Today’s Economix blog over at the New York Times asks, Do Nice Gals Finish Last? Nancy Folbre, an economist at UMass Amhurst, explains that social scientists have long observed how the aggressive “Machiavellian personality” more typical to men tends to improve economic success, increasing both efforts to demand higher pay and a propensity to lie, cheat and steal. Women, meanwhile, are more agreeable and altruistic than men—traits that are likely to increase productivity, but impair bargaining power.
Evidence is now mounting on the impact of non-cognitive traits such as personality on earnings.
Some personality traits — like conscientiousness — are likely to increase productivity. But other traits, including Machiavellianism and aggressiveness, can increase earnings via a more direct route.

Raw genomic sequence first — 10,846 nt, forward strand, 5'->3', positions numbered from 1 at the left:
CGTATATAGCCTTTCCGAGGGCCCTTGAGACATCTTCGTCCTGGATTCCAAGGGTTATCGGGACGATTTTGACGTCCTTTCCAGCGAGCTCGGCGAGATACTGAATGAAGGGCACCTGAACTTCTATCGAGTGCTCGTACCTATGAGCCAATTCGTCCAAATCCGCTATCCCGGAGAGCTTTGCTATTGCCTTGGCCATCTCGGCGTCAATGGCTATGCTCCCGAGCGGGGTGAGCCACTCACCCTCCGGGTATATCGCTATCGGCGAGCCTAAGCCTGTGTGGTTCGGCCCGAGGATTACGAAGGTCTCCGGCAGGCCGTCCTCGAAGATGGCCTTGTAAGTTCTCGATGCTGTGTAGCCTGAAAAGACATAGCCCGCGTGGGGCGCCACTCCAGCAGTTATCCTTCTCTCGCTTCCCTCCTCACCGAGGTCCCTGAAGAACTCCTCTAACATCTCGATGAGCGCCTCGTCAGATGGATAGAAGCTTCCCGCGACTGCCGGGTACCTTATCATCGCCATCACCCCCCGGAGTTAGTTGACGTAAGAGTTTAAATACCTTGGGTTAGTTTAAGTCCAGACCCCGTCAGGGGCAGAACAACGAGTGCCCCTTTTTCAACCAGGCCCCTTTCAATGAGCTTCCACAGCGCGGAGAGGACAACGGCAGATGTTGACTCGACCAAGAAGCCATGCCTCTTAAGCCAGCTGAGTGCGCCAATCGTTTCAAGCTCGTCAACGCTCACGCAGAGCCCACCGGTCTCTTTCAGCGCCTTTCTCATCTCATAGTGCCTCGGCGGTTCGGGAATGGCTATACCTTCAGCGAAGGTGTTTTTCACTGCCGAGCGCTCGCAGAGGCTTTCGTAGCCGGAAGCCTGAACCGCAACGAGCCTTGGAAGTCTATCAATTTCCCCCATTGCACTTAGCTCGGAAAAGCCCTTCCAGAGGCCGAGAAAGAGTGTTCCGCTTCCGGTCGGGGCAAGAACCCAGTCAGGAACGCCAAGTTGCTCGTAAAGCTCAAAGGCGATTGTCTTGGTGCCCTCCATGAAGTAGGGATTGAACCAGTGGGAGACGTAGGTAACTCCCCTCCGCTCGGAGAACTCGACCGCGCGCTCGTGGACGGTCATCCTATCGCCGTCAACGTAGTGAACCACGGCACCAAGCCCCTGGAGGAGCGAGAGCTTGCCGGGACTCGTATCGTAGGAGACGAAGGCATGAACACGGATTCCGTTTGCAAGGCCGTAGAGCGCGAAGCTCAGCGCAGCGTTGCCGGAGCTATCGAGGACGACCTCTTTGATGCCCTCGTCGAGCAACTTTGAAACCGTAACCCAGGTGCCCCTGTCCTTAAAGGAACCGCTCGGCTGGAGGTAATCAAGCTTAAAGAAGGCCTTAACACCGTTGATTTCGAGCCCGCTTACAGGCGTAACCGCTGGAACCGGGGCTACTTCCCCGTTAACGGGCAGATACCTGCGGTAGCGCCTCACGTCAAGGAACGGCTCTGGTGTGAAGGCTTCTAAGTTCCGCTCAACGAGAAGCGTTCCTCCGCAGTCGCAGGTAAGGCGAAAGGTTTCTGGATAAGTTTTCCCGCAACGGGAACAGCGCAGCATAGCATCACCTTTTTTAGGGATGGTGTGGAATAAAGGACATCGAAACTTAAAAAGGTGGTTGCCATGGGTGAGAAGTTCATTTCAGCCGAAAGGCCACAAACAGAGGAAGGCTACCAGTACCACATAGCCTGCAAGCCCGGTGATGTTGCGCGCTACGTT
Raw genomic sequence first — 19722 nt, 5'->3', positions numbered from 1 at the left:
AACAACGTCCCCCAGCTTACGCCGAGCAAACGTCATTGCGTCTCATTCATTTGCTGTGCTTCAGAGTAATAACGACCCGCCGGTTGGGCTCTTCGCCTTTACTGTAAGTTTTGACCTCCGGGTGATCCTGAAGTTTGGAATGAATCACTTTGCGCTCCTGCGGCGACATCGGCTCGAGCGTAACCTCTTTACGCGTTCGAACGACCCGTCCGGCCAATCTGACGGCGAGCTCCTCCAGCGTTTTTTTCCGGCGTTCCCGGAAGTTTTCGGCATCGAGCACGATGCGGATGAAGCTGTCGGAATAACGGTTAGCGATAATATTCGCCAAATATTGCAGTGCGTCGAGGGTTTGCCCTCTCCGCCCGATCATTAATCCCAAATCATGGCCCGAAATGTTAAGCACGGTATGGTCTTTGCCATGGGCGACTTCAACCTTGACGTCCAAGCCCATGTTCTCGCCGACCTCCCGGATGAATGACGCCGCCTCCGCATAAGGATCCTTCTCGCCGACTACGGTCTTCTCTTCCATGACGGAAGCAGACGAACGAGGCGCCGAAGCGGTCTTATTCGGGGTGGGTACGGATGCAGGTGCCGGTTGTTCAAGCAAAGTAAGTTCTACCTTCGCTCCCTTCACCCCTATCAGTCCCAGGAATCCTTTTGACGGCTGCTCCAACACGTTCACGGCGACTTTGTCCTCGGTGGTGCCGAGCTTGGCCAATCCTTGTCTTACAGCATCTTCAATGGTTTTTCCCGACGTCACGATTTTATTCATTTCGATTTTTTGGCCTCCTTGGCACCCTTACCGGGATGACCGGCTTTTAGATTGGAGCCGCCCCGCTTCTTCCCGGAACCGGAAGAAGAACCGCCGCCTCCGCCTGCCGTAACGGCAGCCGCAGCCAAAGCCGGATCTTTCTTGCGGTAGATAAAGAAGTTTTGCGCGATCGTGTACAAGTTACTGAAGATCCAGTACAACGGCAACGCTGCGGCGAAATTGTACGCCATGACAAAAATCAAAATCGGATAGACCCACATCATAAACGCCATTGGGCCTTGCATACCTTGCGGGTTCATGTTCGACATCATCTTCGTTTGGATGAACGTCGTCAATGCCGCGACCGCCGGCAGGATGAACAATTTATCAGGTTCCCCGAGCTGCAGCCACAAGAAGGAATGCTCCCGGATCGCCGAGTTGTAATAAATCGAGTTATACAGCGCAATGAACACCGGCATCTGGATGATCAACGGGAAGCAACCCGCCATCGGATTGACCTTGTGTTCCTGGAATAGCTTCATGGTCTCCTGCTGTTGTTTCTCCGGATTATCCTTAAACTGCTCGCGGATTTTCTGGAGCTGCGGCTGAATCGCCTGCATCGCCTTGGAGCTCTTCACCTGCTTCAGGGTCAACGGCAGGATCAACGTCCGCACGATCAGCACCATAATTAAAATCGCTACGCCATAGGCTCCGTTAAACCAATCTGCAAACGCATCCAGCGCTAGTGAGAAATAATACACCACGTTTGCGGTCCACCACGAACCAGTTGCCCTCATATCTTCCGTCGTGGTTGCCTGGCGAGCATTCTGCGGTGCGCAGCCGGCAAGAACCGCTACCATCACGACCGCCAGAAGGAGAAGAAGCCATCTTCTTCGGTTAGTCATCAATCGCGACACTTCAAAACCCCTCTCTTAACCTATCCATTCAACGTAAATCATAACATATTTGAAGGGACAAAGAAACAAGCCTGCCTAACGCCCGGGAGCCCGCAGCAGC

In her new book, The Curse of the Good Girl, girl advocate Rachel Simmons explains how that pressure to be “nice” begins at adolescence. Young women, Simmons contends, force themselves to fit the mold of modest, selfless, rule-following “good girl” for fear of being labeled a “bitch.” But in the real world, as Folbre points out, it’s precisely those bitch-like (Machiavellian?) qualities that help people get ahead. Where this “curse” leaves women is with imbalanced salaries, lower titles, and shorter professional trajectories.
“This generation of young women has had it ingrained in them that they must thrive within a ‘yes, but’ framework: yes, be a go getter, but don’t come on too strong. Yes, accomplish, but don’t brag about it,” says Simmons. “The result is that young women are holding themselves back, saying, ‘I shouldn’t say this, ask for this, do this, it will make me unlikable, or a bitch, or an outcast.’”
What do you think: Is it possible to avoid the Good Girl curse?